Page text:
ANSBACH, Germany (February 9, 2023) – Active shooter training is an integral part of the annual training schedule for U.S. Army military police and German police forces alike.
U.S. Military Police, German Rapid Reaction Forces (USK) and Ansbach city police practiced different approaches in a joint active shooter training Feb. 9 at Storck Barracks, Illesheim. During this training, the law enforcement representatives of the two nations discovered similarities and some identical procedures in their approaches to the scenario.
Members of the USAG Ansbach Military Police and German law enforcement personnel met on site at the currently vacant Storck elementary school, which is a perfect setting for this kind of training. As Joerg Burkel, instructor of the German Rapid Reaction Forces expressed: “Being able to train in this realistic environment of an elementary school with our U.S. partners is a great opportunity.“ He went on to say, “We routinely train for active shooter scenarios, but we can still learn from the different approach of the Military Police.”
Staff Sgt. Joshua Bennett, Training Non-commissioned Officer in Charge (NCOIC) for the Directorate of Emergency Services at USAG Ansbach led the training. He actively engaged all participants as they walked the school building and simultaneously learned tactics and procedures to follow during an active shooter situation.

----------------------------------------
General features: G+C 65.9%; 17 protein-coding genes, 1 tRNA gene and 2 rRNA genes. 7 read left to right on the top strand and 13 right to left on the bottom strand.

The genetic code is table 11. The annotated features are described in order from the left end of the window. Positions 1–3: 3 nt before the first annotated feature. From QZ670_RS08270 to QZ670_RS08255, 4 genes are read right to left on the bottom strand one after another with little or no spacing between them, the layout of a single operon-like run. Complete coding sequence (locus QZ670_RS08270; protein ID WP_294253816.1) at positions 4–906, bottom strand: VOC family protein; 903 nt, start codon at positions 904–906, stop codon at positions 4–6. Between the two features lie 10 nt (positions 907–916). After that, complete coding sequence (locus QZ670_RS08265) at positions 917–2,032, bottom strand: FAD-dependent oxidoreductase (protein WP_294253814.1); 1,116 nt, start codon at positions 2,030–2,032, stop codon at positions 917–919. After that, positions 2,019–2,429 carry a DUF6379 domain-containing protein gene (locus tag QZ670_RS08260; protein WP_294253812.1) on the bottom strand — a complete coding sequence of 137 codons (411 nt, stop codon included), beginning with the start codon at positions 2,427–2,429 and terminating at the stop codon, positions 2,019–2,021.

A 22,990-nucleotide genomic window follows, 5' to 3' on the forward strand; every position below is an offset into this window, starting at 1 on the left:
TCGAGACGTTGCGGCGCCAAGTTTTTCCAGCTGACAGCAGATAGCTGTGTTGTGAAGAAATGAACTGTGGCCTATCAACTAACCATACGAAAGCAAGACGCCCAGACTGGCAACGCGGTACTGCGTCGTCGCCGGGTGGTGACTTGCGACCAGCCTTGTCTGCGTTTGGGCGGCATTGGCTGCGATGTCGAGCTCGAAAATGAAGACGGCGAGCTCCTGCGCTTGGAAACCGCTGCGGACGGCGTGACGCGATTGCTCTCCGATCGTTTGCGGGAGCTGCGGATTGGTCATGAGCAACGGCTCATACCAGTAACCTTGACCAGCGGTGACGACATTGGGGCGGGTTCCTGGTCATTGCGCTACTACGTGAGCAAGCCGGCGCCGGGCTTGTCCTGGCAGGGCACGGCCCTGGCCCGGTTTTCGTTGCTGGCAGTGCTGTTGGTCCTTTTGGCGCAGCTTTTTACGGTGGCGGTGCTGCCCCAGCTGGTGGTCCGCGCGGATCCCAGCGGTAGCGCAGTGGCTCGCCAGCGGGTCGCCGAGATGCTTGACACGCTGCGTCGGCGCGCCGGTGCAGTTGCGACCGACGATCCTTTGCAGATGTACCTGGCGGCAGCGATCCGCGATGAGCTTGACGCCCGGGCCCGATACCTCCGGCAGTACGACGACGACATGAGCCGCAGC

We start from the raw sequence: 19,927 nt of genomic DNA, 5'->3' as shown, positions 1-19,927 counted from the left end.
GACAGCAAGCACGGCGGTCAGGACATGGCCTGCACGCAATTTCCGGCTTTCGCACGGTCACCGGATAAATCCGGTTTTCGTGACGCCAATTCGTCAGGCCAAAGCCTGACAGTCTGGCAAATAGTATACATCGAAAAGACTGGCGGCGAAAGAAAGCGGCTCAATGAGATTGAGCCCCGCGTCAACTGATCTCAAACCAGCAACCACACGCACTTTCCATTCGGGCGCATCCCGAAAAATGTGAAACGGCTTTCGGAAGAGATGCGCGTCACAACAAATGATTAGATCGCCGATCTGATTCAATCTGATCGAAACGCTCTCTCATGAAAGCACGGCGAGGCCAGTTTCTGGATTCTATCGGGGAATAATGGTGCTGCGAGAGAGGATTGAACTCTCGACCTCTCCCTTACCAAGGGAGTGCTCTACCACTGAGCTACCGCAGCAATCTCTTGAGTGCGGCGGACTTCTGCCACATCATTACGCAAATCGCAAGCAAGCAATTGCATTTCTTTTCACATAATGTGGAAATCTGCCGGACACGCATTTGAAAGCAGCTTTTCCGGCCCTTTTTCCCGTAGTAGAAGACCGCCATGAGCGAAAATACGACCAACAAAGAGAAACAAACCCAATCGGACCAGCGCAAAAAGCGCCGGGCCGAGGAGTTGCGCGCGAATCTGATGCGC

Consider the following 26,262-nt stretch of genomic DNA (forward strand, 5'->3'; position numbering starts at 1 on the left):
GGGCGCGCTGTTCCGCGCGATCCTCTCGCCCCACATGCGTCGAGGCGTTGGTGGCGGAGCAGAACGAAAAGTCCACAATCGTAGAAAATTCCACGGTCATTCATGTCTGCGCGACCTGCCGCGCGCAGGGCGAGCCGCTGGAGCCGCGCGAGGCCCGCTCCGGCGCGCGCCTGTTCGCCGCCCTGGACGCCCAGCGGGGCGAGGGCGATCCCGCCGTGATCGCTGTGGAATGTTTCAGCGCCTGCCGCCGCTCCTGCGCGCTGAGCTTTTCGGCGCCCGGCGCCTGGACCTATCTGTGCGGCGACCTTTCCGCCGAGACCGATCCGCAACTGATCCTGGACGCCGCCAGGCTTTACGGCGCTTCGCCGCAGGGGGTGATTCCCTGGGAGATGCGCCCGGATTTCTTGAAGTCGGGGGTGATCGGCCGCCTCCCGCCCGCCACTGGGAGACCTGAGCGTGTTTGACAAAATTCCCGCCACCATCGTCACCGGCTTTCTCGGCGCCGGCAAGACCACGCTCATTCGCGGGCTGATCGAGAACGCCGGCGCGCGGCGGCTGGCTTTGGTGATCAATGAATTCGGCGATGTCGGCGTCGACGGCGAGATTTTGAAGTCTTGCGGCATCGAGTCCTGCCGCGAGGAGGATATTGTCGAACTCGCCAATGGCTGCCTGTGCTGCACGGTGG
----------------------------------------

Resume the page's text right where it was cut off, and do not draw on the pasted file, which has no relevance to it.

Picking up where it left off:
USK members demonstrated their own methods, which slightly differ from the Military Police approach, but could be advantageous in certain situations.
Simone Wiesenberg, of the Ansbach Polizei was impressed by the professional training. “I specifically brought some of our younger colleagues, who have not been in a joint training. This is a great experience for them, and at the same they are able to engage their Military Police colleagues in a training setting.”
To her, training collaboration is very important: “We know, that personal interaction with the Military Police and the USK in a training environment leads to better communication and cooperation in real live incidents.”
After a morning of instruction and a bag lunch, all participants joined the hands-on active shooter training in the realistic setting of an elementary school.
Staff Sgt. Bennett concluded at the end of the day, “A great training day for USAG Ansbach MPs and our valuable German partners.”